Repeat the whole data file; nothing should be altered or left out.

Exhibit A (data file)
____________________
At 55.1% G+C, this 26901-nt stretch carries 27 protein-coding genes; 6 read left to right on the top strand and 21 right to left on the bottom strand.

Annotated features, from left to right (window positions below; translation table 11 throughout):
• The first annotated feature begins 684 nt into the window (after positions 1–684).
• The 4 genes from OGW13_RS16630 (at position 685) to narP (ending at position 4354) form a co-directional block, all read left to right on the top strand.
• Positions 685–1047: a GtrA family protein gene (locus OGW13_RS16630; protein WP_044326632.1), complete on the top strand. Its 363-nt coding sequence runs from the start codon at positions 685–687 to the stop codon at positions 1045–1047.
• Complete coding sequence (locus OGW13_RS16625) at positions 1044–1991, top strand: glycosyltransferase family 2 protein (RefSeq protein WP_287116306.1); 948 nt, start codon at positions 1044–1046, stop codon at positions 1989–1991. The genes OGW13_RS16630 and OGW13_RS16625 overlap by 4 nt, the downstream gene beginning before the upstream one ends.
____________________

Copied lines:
At 55.1% G+C, this 26901-nt stretch carries 27 protein-coding genes; 6 read left to right on the top strand and 21 right to left on the bottom strand.

Annotated features, from left to right (window positions below; translation table 11 throughout):
• The first annotated feature begins 684 nt into the window (after positions 1–684).
• The 4 genes from OGW13_RS16630 (at position 685) to narP (ending at position 4354) form a co-directional block, all read left to right on the top strand.
• Positions 685–1047: a GtrA family protein gene (locus OGW13_RS16630; protein WP_044326632.1), complete on the top strand. Its 363-nt coding sequence runs from the start codon at positions 685–687 to the stop codon at positions 1045–1047.
• Complete coding sequence (locus OGW13_RS16625) at positions 1044–1991, top strand: glycosyltransferase family 2 protein (RefSeq protein WP_287116306.1); 948 nt, start codon at positions 1044–1046, stop codon at positions 1989–1991. The genes OGW13_RS16630 and OGW13_RS16625 overlap by 4 nt, the downstream gene beginning before the upstream one ends.